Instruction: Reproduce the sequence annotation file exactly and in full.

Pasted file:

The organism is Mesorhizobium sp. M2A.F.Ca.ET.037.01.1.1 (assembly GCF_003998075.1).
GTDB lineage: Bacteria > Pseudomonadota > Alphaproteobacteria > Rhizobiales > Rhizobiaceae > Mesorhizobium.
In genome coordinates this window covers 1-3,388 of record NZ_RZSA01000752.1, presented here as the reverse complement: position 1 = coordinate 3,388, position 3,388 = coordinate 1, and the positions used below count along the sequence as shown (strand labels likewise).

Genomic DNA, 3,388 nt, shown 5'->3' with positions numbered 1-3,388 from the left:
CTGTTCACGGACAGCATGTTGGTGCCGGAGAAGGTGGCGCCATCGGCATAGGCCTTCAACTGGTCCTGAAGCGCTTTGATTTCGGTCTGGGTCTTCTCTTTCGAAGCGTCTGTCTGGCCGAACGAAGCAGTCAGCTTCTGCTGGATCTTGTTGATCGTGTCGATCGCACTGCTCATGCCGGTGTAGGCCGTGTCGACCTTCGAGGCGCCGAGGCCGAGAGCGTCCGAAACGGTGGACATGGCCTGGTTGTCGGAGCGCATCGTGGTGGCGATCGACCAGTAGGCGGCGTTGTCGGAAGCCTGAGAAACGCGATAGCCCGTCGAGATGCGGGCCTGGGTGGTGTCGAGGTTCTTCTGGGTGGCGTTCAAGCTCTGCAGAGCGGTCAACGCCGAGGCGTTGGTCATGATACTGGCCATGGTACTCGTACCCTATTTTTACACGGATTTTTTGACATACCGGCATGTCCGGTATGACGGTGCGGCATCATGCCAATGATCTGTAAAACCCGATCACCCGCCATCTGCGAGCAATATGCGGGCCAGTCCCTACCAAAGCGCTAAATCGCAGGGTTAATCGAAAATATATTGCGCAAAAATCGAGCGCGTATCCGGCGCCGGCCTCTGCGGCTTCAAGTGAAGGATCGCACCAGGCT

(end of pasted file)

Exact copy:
The organism is Mesorhizobium sp. M2A.F.Ca.ET.037.01.1.1 (assembly GCF_003998075.1).
GTDB lineage: Bacteria > Pseudomonadota > Alphaproteobacteria > Rhizobiales > Rhizobiaceae > Mesorhizobium.
In genome coordinates this window covers 1-3,388 of record NZ_RZSA01000752.1, presented here as the reverse complement: position 1 = coordinate 3,388, position 3,388 = coordinate 1, and the positions used below count along the sequence as shown (strand labels likewise).

Genomic DNA, 3,388 nt, shown 5'->3' with positions numbered 1-3,388 from the left:
CTGTTCACGGACAGCATGTTGGTGCCGGAGAAGGTGGCGCCATCGGCATAGGCCTTCAACTGGTCCTGAAGCGCTTTGATTTCGGTCTGGGTCTTCTCTTTCGAAGCGTCTGTCTGGCCGAACGAAGCAGTCAGCTTCTGCTGGATCTTGTTGATCGTGTCGATCGCACTGCTCATGCCGGTGTAGGCCGTGTCGACCTTCGAGGCGCCGAGGCCGAGAGCGTCCGAAACGGTGGACATGGCCTGGTTGTCGGAGCGCATCGTGGTGGCGATCGACCAGTAGGCGGCGTTGTCGGAAGCCTGAGAAACGCGATAGCCCGTCGAGATGCGGGCCTGGGTGGTGTCGAGGTTCTTCTGGGTGGCGTTCAAGCTCTGCAGAGCGGTCAACGCCGAGGCGTTGGTCATGATACTGGCCATGGTACTCGTACCCTATTTTTACACGGATTTTTTGACATACCGGCATGTCCGGTATGACGGTGCGGCATCATGCCAATGATCTGTAAAACCCGATCACCCGCCATCTGCGAGCAATATGCGGGCCAGTCCCTACCAAAGCGCTAAATCGCAGGGTTAATCGAAAATATATTGCGCAAAAATCGAGCGCGTATCCGGCGCCGGCCTCTGCGGCTTCAAGTGAAGGATCGCACCAGGCT